The experience of culture shock has been accepted as completely normal and even desirable, as it is seen as part of the successful process of adaptation for employees. Therefore, it is important to embrace the new culture instead of resisting it, and to willingly recognize and accept the transformative changes that will help with the adaptation process. Soon, you will likely get used to life in Russia and start to feel more confident and comfortable. Day-to-day life will get easier and you will be happier as a result.
There will be times when you feel like talking to someone to share your concerns and feelings. Befrienders Worldwide is a longstanding network and a recent charity comprising 169 international centres in 29 countries. Their internet resource is available in several languages, offering helplines and centres that you can contact by phone, SMS, e-mail and other online channels. For more information visit http://www.befrienders.org/
HSE University understands that moving to a different country and working in a completely new environment may cause some difficulties. The HSE Psychological Counselling Centre can provide HSE staff and students a broad range of counselling services for mental health concerns such as anxiety, depression, stress/crisis management, transitional issues, grief, substance abuse, and eating. Visits are confidential.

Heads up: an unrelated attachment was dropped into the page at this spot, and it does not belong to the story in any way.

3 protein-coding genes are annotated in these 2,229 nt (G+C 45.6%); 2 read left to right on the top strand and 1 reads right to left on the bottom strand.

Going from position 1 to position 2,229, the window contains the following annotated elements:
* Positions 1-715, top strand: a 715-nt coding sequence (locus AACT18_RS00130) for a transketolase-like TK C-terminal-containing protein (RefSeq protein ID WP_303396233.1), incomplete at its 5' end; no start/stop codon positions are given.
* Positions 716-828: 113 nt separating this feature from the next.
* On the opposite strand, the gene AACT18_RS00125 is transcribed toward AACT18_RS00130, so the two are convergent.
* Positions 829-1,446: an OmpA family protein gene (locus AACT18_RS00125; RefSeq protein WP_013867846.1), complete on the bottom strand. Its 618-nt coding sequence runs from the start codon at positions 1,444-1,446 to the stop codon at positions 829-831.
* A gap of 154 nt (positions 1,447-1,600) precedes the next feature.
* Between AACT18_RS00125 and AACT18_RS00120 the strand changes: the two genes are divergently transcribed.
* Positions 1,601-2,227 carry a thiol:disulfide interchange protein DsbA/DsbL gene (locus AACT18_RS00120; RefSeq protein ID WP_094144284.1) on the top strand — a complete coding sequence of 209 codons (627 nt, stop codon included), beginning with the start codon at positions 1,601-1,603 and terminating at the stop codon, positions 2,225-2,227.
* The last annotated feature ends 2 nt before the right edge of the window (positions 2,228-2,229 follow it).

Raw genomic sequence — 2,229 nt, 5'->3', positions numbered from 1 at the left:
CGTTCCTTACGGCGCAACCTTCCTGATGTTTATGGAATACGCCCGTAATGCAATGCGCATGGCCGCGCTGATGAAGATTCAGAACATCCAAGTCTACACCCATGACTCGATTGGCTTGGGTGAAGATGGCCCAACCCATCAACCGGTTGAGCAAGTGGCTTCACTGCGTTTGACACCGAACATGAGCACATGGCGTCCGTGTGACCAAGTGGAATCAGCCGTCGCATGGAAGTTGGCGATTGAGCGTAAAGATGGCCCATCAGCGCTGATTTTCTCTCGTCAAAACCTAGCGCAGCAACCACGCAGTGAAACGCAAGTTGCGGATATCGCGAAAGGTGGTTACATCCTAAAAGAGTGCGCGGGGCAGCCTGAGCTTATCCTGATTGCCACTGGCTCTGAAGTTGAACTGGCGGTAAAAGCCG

Physical health of the employees is the priority of the University. HSE employees are requested to take annual medical check-ups to assess their health state. For further information please visit this page.
Participation in all sports activities is free of charge. To check up the available time slots, a prospective participant is to get in touch with the necessary team and confirm his/her participation. More information about the teams can be found here.
HSE employees can attend the University gym on Pokrovka. For further informtaion please check up this article. Apart from that university gyms in the dormitories are also available. The full list can be found here.
There is also an opportunity to attend a table tennis hall on Pokrovka. For more details please visit this page.